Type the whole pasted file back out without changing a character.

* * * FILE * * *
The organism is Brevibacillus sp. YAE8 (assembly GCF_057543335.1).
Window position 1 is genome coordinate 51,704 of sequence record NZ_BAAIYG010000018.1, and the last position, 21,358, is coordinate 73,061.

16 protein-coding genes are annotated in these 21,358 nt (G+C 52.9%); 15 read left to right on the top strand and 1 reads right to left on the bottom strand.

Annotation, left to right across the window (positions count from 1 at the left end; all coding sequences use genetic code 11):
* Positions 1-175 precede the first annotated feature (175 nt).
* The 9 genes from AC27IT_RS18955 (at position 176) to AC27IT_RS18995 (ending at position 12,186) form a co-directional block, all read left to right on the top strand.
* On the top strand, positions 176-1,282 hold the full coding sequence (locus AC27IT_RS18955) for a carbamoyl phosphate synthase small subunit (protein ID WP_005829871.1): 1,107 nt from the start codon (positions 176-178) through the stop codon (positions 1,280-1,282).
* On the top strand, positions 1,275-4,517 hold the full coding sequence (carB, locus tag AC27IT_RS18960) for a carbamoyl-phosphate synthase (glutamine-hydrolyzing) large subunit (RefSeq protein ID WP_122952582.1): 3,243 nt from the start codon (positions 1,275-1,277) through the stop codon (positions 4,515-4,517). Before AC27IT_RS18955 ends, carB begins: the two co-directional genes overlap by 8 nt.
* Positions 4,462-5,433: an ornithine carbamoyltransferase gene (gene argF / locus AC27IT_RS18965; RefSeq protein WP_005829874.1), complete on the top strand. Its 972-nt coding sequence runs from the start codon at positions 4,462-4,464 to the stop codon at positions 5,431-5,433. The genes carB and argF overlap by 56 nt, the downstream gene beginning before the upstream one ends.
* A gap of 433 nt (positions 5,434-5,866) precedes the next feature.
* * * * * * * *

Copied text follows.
The organism is Brevibacillus sp. YAE8 (assembly GCF_057543335.1).
Window position 1 is genome coordinate 51,704 of sequence record NZ_BAAIYG010000018.1, and the last position, 21,358, is coordinate 73,061.

16 protein-coding genes are annotated in these 21,358 nt (G+C 52.9%); 15 read left to right on the top strand and 1 reads right to left on the bottom strand.

Annotation, left to right across the window (positions count from 1 at the left end; all coding sequences use genetic code 11):
* Positions 1-175 precede the first annotated feature (175 nt).
* The 9 genes from AC27IT_RS18955 (at position 176) to AC27IT_RS18995 (ending at position 12,186) form a co-directional block, all read left to right on the top strand.
* On the top strand, positions 176-1,282 hold the full coding sequence (locus AC27IT_RS18955) for a carbamoyl phosphate synthase small subunit (protein ID WP_005829871.1): 1,107 nt from the start codon (positions 176-178) through the stop codon (positions 1,280-1,282).
* On the top strand, positions 1,275-4,517 hold the full coding sequence (carB, locus tag AC27IT_RS18960) for a carbamoyl-phosphate synthase (glutamine-hydrolyzing) large subunit (RefSeq protein ID WP_122952582.1): 3,243 nt from the start codon (positions 1,275-1,277) through the stop codon (positions 4,515-4,517). Before AC27IT_RS18955 ends, carB begins: the two co-directional genes overlap by 8 nt.
* Positions 4,462-5,433: an ornithine carbamoyltransferase gene (gene argF / locus AC27IT_RS18965; RefSeq protein WP_005829874.1), complete on the top strand. Its 972-nt coding sequence runs from the start codon at positions 4,462-4,464 to the stop codon at positions 5,431-5,433. The genes carB and argF overlap by 56 nt, the downstream gene beginning before the upstream one ends.
* A gap of 433 nt (positions 5,434-5,866) precedes the next feature.